Symbols of The Way I
Understanding the symbols of The Way of St. James will make you understand more about the origins and history of the pilgrimage route. The symbols has been developed aover centuries, some with an historic meaning, other with metaphorical and emotional significance. Here is a list of some of the most important symbols that you will discover along your journey.
- The Scallop Shell. The most well known symbol of The Way, used as a recipient for drinking water back in the past, it finds its origins in the Calixtinus Codex where it is reflected that the "vieira" was one of the acreditations the pilgrims got at the end of their pilgrimage. Nowadays, is still one of the most recognisable symbols and walkers use it to make visible is condition of pilgrims.
- The Cross of St. James. This latin-style cross mixed the shape of a sword at the bottom and the Fleur-de-lys at the top. The cross is dated from the Crussades times, where the crussaders soldiers carried them and place them on the ground to pray.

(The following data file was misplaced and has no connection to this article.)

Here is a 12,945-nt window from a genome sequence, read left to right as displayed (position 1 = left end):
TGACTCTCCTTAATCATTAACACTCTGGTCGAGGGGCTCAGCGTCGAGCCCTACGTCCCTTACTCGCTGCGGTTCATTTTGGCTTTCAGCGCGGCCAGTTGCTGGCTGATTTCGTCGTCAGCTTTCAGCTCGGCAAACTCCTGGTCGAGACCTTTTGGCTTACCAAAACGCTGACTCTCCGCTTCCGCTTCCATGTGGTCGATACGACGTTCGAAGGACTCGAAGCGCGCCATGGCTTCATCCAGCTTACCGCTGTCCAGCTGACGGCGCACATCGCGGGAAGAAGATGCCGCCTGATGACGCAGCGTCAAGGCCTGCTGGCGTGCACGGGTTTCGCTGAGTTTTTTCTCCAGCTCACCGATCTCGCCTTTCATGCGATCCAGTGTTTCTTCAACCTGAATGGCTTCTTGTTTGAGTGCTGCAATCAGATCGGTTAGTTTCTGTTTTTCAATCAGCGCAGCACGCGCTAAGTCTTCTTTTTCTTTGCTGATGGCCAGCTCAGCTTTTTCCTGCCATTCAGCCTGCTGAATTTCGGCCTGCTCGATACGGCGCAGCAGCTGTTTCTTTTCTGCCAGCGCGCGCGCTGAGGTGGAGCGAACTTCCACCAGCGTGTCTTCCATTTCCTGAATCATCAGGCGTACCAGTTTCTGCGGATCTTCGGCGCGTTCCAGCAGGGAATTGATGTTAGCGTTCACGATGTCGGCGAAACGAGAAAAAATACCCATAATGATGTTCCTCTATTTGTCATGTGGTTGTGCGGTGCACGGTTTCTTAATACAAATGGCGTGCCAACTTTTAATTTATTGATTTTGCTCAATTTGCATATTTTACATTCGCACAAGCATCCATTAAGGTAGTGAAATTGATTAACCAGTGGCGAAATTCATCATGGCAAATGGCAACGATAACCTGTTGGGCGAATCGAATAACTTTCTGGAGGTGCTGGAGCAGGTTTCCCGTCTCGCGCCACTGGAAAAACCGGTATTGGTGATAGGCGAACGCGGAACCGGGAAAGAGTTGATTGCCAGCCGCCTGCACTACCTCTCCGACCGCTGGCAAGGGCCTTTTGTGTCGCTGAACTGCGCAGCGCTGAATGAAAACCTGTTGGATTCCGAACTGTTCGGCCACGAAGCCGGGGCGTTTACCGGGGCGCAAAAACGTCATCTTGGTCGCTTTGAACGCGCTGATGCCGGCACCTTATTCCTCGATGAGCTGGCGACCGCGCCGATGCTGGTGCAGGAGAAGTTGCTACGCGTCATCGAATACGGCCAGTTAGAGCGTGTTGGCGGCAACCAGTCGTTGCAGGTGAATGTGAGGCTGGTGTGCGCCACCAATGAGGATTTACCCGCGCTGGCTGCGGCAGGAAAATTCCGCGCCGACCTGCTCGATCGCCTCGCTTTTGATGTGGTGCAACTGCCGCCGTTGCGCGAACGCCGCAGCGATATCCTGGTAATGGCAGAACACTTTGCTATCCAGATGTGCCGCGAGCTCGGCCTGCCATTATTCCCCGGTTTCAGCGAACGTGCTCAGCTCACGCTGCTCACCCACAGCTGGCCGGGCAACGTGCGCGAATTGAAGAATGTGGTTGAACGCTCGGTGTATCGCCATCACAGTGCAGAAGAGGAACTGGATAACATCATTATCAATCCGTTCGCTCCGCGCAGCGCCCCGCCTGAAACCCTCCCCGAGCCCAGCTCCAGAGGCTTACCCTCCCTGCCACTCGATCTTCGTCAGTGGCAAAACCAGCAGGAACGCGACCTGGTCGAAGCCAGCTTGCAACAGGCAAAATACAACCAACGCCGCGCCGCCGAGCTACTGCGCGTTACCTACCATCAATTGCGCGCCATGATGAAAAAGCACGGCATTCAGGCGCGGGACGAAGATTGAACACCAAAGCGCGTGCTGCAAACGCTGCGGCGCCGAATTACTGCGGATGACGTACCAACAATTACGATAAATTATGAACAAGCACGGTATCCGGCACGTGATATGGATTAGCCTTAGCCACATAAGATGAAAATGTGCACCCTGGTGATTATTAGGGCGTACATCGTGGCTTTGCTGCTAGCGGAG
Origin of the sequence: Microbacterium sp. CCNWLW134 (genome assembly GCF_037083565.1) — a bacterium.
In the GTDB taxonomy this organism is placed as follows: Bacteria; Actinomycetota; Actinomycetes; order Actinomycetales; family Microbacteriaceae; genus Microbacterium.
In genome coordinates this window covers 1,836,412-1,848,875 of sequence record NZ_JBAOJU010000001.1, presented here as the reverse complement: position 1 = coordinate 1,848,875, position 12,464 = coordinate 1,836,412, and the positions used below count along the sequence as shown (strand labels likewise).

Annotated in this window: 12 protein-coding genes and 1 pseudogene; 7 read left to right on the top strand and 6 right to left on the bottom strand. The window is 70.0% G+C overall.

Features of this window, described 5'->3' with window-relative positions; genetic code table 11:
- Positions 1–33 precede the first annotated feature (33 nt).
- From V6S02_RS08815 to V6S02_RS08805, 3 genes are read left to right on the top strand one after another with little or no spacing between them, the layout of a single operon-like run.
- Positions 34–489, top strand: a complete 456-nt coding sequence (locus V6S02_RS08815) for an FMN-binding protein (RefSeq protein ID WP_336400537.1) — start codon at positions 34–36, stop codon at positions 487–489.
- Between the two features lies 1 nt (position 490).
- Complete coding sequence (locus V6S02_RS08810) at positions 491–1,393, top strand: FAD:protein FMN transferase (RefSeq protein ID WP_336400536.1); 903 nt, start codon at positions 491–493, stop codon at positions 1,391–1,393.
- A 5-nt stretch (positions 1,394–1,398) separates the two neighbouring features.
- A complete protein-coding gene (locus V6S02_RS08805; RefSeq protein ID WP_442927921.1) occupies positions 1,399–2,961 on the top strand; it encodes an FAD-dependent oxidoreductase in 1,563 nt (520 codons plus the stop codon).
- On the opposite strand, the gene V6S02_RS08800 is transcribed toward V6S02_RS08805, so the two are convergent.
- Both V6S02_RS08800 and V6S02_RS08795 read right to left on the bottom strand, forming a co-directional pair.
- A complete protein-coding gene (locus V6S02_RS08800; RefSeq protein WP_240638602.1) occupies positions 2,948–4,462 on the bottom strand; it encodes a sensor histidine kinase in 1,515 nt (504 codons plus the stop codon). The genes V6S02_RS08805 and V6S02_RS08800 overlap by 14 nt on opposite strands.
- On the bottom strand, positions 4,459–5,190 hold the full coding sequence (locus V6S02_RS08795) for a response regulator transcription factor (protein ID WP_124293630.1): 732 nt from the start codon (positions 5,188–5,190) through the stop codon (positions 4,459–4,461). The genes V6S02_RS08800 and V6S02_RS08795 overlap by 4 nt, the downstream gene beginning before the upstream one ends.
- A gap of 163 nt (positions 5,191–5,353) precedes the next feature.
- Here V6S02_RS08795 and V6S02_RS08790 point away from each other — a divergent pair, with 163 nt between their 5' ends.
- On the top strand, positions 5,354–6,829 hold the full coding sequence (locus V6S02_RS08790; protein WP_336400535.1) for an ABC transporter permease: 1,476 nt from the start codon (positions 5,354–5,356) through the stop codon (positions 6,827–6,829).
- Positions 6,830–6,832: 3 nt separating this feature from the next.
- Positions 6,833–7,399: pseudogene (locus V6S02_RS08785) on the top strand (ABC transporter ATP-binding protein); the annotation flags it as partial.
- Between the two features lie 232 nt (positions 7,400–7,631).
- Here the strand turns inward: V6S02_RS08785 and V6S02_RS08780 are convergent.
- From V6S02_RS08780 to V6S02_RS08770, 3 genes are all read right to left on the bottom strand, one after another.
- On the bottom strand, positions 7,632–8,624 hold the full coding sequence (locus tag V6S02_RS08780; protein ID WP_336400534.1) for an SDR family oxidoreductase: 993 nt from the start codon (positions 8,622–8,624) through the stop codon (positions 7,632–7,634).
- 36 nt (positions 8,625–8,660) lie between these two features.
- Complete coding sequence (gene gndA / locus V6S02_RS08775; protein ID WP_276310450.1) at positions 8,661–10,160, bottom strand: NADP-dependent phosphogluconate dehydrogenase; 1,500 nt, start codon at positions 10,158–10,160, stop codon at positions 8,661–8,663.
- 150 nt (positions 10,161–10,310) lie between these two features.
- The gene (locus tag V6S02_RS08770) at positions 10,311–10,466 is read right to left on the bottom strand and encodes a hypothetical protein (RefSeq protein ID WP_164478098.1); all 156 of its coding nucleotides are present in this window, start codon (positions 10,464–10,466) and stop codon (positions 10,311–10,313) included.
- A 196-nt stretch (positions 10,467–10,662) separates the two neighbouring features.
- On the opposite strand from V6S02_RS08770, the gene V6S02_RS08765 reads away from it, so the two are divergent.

- The Pilgrim's passport. A document that shows the pilgrim has finished the route. It is like a passport with space to place the different stamps the pilgrims will collect along the journet.
- The Compostela. The definitive document that approves the journey was accomplished. Pilgrims need to have travelled a minimum of 100 km on foot and 200 km by bicycle.
- The gourd "calabaza" and the hat. In the past, this two items where the essential packing of the pilgrim. The travellers carry water in their gourd, and keep their heaad and face protected from the spanish sun with a wide hat.
Keep reeding our next post to know about other symbols!
And as always, we would be glad if you contact us to start preparing your journey.